The question is can publishers or rather developers change their ways before this all comes crashing down?

    Although I feel costs need to come down, I don't think that has to impact quality. There was a quote in the article from someone saying they had to spend double the amount of money on new systems due to increase polygon counts and textures. Thing is I don't buy that completely. As far as I'm aware for many years now, artists have been creating very high polygon assets (e.g. characters with millions of polygons) and down sampling the meshes in order to generate good looking normal maps from the originals. In which case, there is no extra cost involved there as you simply downsample to a lesser degree.

    Textures are a bit more problematic, but again just because you increase the resolution of a texture doesn't really mean it takes more time to create, especially as these days most textures come from source photo's or the like.

    I think its more a case of needing to generate a greater number of assets in order to populate your world that is the real problem, but that's solvable by buying in pre-made stuff and tweaking to your own style/needs or even going procedural. We may not be at that point yet, but the market will easily fill that void.


    However overall that article is really only trying to push the Wii-U, which I have serious doubts about. The Wii, was in the right place, at the right time, with the right innovation and at the right price. None of which the Wii-U has going for it IMHO , although it looks like the price will be very reasonable, its likely to be too expensive in the current economic climate. That's not to say it will be a failure, but I just don't expect it to be anywhere like as big as the Wii was, in which case its not going to be as attractive for developers as this article tries to make out.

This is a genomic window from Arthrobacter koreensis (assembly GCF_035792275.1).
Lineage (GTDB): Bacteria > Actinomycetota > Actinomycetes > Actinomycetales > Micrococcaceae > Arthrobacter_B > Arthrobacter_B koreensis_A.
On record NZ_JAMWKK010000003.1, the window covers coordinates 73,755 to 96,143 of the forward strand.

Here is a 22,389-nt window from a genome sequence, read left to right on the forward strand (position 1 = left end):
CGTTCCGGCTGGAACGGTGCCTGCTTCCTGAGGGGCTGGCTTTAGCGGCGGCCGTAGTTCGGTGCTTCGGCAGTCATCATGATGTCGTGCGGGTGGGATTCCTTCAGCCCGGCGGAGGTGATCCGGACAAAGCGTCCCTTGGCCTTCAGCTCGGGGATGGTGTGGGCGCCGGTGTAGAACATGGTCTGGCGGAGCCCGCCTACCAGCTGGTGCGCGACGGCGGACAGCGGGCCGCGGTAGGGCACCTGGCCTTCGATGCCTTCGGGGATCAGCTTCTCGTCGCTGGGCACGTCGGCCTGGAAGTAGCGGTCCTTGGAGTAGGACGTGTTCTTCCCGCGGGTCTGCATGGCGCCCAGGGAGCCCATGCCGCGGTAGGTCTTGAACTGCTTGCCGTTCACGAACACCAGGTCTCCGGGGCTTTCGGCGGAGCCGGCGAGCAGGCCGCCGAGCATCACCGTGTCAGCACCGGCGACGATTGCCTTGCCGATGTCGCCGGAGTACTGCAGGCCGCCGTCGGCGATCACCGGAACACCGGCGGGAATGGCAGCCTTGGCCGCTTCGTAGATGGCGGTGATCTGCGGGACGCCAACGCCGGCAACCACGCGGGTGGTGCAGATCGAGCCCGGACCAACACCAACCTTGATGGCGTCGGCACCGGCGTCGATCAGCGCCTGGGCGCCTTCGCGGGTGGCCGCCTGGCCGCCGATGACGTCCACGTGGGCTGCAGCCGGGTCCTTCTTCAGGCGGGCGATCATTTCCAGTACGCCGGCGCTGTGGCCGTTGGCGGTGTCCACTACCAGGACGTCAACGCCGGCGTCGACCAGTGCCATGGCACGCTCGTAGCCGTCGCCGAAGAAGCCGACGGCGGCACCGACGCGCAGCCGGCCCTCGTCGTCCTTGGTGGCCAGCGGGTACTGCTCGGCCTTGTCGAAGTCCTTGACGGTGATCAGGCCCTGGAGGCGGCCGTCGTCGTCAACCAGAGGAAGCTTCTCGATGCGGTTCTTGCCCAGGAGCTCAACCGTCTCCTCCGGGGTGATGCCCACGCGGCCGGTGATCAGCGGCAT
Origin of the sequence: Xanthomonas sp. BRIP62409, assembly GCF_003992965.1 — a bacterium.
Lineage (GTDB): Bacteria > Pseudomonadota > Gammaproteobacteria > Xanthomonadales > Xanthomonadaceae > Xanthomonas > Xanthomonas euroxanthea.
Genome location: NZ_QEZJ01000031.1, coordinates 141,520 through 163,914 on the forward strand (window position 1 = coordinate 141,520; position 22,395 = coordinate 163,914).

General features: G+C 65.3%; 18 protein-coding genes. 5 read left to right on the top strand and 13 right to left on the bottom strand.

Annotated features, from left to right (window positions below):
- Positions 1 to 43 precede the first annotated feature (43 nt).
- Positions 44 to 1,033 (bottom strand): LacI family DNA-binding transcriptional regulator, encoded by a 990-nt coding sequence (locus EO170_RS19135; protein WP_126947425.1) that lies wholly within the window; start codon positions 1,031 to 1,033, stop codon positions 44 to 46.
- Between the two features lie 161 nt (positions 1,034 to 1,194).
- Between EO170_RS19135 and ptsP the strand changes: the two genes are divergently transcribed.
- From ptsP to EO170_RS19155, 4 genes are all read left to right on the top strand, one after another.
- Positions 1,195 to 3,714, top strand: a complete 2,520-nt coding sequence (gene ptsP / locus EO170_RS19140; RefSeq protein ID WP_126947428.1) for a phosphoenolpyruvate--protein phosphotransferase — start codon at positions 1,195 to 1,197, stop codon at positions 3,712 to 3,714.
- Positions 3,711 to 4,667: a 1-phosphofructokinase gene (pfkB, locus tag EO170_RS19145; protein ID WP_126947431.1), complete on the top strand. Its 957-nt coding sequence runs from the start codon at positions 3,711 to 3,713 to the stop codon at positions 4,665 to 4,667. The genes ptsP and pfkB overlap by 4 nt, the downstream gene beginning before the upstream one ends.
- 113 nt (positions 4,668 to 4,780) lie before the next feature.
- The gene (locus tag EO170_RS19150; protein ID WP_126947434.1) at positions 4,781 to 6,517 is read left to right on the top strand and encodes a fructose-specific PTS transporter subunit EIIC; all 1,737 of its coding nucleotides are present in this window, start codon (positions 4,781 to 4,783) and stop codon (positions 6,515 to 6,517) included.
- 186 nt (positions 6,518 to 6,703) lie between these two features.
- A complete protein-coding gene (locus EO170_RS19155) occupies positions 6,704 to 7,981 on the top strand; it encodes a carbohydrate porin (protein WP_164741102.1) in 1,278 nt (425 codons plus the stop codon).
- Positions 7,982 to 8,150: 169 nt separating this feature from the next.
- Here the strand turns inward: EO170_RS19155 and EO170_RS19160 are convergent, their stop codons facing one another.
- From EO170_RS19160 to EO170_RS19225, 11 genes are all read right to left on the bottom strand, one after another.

Last edited: Jul 4, 2012
  10. Eric5h5

    Eric5h5

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    Actually it doesn't, marketing is $millions++ more on top of that.

    --Eric
     
  11. I am da bawss

    I am da bawss

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    Yes, per year. In western countries, salaries (for career/permanent position) are usually refer to as "per annum" (per year) basis. So, if you look for a job or offer a job (or just visit any career website) they ALWAYS quote the salary in yearly basis (again, "per annum"). The other norm is to quote for per hourly basis (which is almost always refer to contractors/contract jobs/menial jobs - eg. flipping burgers at McDonald, cleaning toilet, be a code monkey....:D I am joking about the last one!).
     
    Last edited: Jul 5, 2012
  12. Alex Cruba

    Alex Cruba

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    Todays big companys just do safe stuff... Safe game titles that was selling in the past, safe music actors like bieber, safe film concepts. Don't forget James Bond is frenchise! Normally everyone could do a James Bond filf so. Everything is twisted so.

    Howmany independent titles probably could be done with 6m?

    Most people don't know it's remakes. Ask 100 people around 25 years old, maybe 10 will know where the vault scene in Impossible Mission comes from. It comes from the film Topkapi (1964), funniest thing: They call it a homage officialy... Great...





    Maybe 1 from 10000 knows where the basic idea from Matrix is from... Are you 1 of 10000? So tell me the name of the original movie... ;)